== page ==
The National Dialogue is an important milestone in Yemen’s transition. Following the broad grassroots revolution in Yemen that began in January 2011 and continued throughout that year, the Gulf Cooperation Council (GCC) facilitated the transition of President Ali Abdullah Saleh from power. As part of the agreement brokered by GCC, an inclusive "National Dialogue" was held to discuss constitutional reform, key political roadblocks such as the question of southern independence and adoption of legal and administrative reforms to improve governance and rights protection, among other issues. Backed by the United Nations and the international community, the process began in March 2013 and concluded in January 2014, and resulted in nearly 1800 recommendations on many difficult and diverse issues. 

USIP-Grant-USDR-GH.jpg
Community and civil society members participate in the ESDR forum on National Dialogue in Yemen

While some argue that the National Dialogue did not go far enough on many of the mandated issues, most Yemenis who participated in the process considered it to be a successful exercise. At a minimum, it succeeded in bringing together different political parties, social groups, women and youth group representatives, many of whom had been excluded in previous political processes and were highly skeptical the government’s ability to achieve consensus through dialogue.

A local Sana’a-based NGO has been working to make the National Dialogue an even more inclusive process by helping a broader swath of civil society and general public learn about the National Dialogue and feed into the process. With financial support from a USIP grant, the Economic and Social Development Research (ESDR) is conducting a public education project to help increase citizens' awareness and facilitate public participation in the National Dialogue. So far, ESDR has conducted three interactive information sessions in Sana'a, Taiz and Aden, targeting representatives from the civil society sector, media, youth groups and peace activists, as well as tribal and religious leaders. Each information session was held over two days and covered in detail the political process of the National Dialogue, its anticipated outcomes and its role in the country’s peaceful democratic transition. The sessions paralleled the topics in the nine National Dialogue thematic working groups: transitional justice and national reconciliation, rights and freedoms, state-building and state structures, good governance, independent of special entities (minorities and vulnerable groups), the role of the army and security forces, the Southern issue, the Sa’da issue and sustainable development and economic rights.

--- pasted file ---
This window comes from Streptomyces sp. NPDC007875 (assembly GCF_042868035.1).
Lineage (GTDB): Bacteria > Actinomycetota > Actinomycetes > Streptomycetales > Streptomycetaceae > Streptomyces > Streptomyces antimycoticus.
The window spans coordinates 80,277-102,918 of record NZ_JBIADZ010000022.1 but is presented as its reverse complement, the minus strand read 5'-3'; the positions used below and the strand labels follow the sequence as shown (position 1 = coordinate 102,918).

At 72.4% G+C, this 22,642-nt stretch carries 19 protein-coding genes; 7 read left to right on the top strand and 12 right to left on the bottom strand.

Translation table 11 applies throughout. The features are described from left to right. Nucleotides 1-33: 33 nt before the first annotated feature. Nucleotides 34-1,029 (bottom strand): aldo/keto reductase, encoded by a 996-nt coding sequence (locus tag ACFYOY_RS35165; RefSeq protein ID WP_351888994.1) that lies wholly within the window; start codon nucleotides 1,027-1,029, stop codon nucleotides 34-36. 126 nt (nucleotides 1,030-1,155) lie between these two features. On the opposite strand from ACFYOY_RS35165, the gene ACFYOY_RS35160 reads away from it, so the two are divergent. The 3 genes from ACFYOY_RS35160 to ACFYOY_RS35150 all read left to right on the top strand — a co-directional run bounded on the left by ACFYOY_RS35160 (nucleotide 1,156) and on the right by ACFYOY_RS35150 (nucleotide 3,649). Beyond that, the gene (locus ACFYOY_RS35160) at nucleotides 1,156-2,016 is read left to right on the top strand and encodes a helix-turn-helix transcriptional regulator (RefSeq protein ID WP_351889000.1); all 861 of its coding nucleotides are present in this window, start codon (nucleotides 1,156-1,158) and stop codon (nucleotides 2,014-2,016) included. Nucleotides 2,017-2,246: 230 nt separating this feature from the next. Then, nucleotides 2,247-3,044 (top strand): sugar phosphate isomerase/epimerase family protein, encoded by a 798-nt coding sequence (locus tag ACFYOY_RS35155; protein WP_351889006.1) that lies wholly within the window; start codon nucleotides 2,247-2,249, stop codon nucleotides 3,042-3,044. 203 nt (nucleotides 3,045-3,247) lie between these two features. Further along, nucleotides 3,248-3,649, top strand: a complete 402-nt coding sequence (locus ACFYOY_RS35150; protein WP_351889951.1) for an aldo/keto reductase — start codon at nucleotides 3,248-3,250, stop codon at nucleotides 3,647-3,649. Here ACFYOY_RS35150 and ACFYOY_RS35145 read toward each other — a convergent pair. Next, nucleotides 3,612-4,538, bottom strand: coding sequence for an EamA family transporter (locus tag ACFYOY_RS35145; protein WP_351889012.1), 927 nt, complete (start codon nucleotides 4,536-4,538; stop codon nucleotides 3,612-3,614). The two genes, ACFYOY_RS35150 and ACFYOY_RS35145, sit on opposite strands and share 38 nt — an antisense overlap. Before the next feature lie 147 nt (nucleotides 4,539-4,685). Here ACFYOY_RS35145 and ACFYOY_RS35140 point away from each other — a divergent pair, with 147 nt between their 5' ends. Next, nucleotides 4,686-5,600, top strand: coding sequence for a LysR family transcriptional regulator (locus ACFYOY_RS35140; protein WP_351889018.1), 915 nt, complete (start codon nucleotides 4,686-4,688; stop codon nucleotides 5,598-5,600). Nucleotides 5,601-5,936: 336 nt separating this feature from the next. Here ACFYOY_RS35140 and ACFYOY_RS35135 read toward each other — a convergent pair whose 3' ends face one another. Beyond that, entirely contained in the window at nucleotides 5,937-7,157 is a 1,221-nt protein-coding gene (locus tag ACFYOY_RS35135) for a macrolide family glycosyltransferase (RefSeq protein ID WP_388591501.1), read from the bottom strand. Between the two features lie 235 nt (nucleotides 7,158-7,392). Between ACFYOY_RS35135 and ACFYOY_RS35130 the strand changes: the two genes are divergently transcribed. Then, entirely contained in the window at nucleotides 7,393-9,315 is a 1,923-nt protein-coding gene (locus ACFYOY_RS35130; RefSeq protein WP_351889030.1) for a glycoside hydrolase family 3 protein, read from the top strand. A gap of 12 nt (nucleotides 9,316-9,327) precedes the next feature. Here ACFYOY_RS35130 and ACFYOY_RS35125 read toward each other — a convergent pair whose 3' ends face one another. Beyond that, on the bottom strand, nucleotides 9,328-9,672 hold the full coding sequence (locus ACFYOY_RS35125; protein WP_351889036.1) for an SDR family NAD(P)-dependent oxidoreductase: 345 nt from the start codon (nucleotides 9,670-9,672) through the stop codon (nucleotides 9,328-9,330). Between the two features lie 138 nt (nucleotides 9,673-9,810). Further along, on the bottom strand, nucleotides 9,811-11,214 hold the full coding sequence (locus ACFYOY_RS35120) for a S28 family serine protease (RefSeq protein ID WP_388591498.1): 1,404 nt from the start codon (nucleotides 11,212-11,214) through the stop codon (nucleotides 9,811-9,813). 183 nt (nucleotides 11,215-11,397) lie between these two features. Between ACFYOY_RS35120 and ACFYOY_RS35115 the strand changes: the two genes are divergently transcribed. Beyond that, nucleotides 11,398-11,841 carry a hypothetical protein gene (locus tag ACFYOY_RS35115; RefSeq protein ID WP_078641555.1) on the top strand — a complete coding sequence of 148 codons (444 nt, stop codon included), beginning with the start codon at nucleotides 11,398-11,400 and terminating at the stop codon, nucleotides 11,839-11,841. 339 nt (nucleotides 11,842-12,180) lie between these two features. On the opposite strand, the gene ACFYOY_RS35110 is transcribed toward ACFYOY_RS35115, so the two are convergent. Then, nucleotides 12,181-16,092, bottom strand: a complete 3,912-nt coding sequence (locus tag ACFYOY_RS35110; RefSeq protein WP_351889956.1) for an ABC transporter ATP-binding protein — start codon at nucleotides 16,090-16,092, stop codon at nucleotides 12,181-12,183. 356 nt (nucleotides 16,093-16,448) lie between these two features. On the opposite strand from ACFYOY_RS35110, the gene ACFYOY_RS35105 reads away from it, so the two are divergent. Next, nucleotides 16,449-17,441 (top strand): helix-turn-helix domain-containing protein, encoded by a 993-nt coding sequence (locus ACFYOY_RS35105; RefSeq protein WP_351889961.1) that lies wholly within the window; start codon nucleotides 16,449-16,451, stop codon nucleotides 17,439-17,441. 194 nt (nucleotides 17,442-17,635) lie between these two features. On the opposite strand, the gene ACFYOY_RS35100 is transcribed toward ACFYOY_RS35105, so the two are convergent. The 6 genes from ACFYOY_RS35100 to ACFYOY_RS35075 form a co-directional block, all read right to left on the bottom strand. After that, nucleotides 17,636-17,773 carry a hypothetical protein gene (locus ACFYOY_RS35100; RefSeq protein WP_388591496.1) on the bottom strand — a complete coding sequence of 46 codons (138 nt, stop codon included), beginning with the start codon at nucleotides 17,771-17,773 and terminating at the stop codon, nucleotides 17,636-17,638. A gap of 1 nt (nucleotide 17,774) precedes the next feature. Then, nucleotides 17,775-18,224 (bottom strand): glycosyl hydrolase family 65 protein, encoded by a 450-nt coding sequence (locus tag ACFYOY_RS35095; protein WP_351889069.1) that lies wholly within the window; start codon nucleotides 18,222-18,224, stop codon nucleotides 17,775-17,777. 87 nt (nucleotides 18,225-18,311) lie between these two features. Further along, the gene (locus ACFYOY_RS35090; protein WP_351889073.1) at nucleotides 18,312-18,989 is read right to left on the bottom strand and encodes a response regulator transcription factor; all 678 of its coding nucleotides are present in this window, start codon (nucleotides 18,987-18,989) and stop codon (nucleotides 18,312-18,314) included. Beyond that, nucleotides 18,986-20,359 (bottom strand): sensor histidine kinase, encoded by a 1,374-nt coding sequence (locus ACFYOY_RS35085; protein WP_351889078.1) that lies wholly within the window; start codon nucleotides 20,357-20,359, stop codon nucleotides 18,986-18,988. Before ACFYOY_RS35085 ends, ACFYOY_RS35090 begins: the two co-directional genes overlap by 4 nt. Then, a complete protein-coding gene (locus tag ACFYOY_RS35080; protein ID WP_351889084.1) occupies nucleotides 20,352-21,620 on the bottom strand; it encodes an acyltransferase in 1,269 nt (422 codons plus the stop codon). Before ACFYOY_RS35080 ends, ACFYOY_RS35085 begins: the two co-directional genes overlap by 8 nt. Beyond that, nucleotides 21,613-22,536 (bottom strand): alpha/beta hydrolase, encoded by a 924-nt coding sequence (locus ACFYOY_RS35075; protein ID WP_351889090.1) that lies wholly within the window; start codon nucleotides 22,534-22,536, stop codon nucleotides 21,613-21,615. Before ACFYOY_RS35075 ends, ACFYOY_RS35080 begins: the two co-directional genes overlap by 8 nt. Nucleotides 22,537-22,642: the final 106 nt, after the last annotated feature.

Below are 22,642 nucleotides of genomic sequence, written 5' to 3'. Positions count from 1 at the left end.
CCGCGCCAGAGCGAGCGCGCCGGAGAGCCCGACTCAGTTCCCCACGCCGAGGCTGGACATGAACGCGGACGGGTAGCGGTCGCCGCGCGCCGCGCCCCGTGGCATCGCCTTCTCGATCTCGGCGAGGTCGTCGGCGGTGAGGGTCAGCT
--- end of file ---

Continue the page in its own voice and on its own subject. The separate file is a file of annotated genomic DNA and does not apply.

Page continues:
Also under the USIP grant, the ESDR team conducted seven dialogue forums for political parties’ representatives participating in the National Dialogue and other community groups to discuss the community priorities and issues, increase public participation in the process and reduce gaps between the political leaders and their constituents. Each of these dialogue forums covered a different topic, including: dialogue as means for achieving reconciliation, youth and social justice, the future of Yemen under a federal state and economic development and economic reform. Representatives of the different political parties discussed their political positions and their plans for the future. While their political positions were largely opposing, there was a strong consensus among the leaders about core issues that needed to resolved in the National Dialogue process, including federalism as a form of governance which can provide solutions to the Southern Yemen secession issue, and anti-corruption and economic reform policies that will ensure greater economic growth and social justice issues.  The forums gained media attention and one of the conferences was broadcast live on an Al Jazeera satellite station.